For the last few weeks I've been sparingly dipping into a small tub of nam prik da daeng -- "red eye" chili dip -- that I bought in late August from the vendors who drive every Saturday and Sunday from Hat Yai to sell produce, fresh noodles and other goods near our regular market here in Penang. It's a good nam prik -- thick and pasty, and so spicy that more than half a teaspoon in a bowl of noodles will blow your head off. It also has an intriguingly herbal, almost flowery flavor, that I have been attributing to gatawn (santol fruit), which was in season in Thailand when I bought the nam prik.
Today at lunch I added a dab of the nam prik to a bowl of fresh kanom jeen (fermented rice vermicelli) that Dave purchased from the vendors this morning, along with lime juice and fish sauce. I mixed in cold roast salmon (leftover from dinner earlier this week), shredded, and tore over it all the leaves of two varieties of fresh basil (lemon and purple). Then I tossed the lot together with chopsticks and spoon, breaking up little clumps of nam prik as I went. The heat of the nam prik complemented the basil and its flowery edge worked with the oily salmon. A good lunch.
When I was about halfway through my bowl of kanom jeen our Thai maid Wan walked through the room. I knew that the nam prik's mystery flavor was santol fruit, but I wanted confirmation. "Wan, what's that flavor?" I asked, handing her a chopstick with a bit of nam prik on one the end. She tasted, rolling her tongue around in her mouth and pursing her lips.
"Mengdaa," Wan said, matter-of-factly.
"Mengdaa? Are you sure?" I asked. I've forgotten a lot of Thai in the years since we left Bangkok, but I know mengdaa. I wanted to be sure I'd heard right.
I had. "Mengdaa. You know, like the big bugs that come into the house when it rains." She made a crawling motion with her fingers on the tabletop. She was referring, of course, to cockroaches. Mengdaa are water bugs.
I turned this over in my mind for a few minutes. I'm not squeamish. I eat blood cakes and offal. And I've eaten bugs. I've enjoyed bugs. Ant eggs are light and lemony, and when crisped over a fire sago worms taste like a delicious combination of prawns and pork fat.
Yet all of a sudden I'd lost interest in my kanom jeen. And I felt, if not queasy, then not entirely well either. I made myself finish the noodles -- the basil and salmon were lovely, after all -- and chased the now-not-so-pleasant taste of the nam prik from my mouth with a bowl of fruit. But sitting here at the computer now, occasionally burping up what I now know is the distinctive flavor of waterbugs, I'm not happy.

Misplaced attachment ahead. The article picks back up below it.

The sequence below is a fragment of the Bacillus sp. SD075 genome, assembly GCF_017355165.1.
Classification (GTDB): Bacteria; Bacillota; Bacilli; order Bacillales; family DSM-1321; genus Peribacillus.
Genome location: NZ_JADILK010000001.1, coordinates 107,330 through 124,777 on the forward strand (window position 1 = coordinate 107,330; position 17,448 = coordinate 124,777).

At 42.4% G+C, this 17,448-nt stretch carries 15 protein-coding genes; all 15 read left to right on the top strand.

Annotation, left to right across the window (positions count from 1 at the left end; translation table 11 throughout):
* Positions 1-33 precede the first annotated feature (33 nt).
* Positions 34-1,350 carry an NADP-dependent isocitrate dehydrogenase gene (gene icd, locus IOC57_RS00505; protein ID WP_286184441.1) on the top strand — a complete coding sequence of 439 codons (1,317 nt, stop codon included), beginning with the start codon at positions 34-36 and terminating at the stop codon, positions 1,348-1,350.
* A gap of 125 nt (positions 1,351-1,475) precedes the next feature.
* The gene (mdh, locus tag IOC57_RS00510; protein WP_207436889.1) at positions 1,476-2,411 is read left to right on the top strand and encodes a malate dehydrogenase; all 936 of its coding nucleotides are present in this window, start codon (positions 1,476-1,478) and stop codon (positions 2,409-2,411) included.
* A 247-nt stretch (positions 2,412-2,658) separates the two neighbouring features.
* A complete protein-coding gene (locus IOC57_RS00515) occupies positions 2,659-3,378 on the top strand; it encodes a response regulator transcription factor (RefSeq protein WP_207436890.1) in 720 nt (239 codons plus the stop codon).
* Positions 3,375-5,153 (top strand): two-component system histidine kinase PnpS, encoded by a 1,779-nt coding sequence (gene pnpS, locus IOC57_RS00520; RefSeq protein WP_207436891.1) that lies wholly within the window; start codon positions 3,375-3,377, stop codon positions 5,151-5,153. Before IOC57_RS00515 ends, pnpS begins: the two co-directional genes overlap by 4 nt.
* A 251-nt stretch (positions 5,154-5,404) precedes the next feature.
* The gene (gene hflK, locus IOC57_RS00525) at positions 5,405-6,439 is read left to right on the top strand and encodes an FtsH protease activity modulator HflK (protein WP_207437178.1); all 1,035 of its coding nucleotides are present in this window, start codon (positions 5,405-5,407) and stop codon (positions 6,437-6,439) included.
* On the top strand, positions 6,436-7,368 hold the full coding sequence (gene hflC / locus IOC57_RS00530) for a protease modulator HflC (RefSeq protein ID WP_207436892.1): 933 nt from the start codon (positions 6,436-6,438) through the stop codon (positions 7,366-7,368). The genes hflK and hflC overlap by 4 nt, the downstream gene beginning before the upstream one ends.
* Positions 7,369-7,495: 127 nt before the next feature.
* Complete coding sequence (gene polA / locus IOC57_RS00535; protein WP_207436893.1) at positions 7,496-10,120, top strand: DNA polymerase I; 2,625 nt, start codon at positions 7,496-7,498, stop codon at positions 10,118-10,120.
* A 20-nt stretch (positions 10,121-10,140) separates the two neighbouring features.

I know that I'll never dip into that mini tub of water bug nam prik again. I won't be able to bring myself to eat the stuff. This infuriates me. Two hours ago I loved its intriguing floral notes. Now that I know the source of those floral notes I want nothing to do with it. It makes no sense. It's all in my head, and if I know it's all in my head I should be able to use my head to deal with it, logically. Yet somehow this is beyond me.
Is it because cockroaches disgust me? (They really do.) Is it because as soon as Wan uttered the word "mengdaa" I immediately imagined the way a plump, cockroach-like waterbug body would splat and crackle in a mortar as it was pounded with a pestle -- the prelude, certainly, to adding the rest of the nam prik ingredients?
And if I were an "adventure eater" -- that breed of foodist who thrills to the chase of the "weirdest", most "difficult" local foods when they travel -- would knowing that my nam prik da daeng contains waterbug bodies make it more delicious to me now than it was 2 hours earlier?
When I was a child my family vacationed every summer in a beach house on Bermuda. Like our house here on Penang, it was prone to insect invasion, especially in the kitchen. One night for dinner my mom served pasta in a delicious creamy sauce. When I asked what the black dots in the sauce were she replied, brightly, "Pepper. Tonight I added lots of pepper." I finished my serving and had seconds.
Later that night my mom told me that the "pepper" had actually been those weevils that get into flour and pasta and rice. We were 45 minutes from the nearest store, we only had one package of pasta in the house, and she didn't discover the insect invasion until it was time to boil the noodles. "I didn't have any choice," she said. "I figured if you didn't know what it was you'd eat it and be happy." I felt sick right up until bedtime.
I've many times had the opportunity to eat mengdaa, deep-fried, in Thailand. I've never been tempted. But can I tell you with confidence that they are delicious. And that I'll never eat them again. Knowingly.